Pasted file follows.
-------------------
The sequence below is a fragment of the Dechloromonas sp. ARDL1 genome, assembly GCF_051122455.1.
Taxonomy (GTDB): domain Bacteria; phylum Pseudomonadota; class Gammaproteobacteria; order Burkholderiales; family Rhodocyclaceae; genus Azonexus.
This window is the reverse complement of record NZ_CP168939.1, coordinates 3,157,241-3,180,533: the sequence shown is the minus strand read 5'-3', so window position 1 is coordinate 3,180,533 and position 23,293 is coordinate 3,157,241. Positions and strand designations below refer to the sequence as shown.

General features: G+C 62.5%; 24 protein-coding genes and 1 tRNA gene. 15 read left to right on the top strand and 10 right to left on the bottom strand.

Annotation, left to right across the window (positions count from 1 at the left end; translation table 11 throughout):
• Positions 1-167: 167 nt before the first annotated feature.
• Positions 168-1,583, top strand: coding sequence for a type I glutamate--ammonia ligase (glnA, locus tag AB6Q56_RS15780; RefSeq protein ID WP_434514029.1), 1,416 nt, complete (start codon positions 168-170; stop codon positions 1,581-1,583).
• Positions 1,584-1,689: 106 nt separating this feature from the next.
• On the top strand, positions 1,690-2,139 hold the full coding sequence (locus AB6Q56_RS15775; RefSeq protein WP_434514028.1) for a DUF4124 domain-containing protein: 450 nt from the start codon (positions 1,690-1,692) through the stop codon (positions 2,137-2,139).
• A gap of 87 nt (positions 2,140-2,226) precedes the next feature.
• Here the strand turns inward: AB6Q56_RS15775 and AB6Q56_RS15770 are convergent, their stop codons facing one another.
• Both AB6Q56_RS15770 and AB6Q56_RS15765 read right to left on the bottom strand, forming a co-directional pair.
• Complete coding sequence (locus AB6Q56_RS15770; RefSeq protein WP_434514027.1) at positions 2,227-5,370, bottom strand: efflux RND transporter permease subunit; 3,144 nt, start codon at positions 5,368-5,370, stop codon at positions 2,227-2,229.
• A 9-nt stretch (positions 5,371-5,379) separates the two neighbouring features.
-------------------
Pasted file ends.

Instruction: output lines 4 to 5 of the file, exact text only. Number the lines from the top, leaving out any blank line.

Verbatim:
General features: G+C 62.5%; 24 protein-coding genes and 1 tRNA gene. 15 read left to right on the top strand and 10 right to left on the bottom strand.

Annotation, left to right across the window (positions count from 1 at the left end; translation table 11 throughout):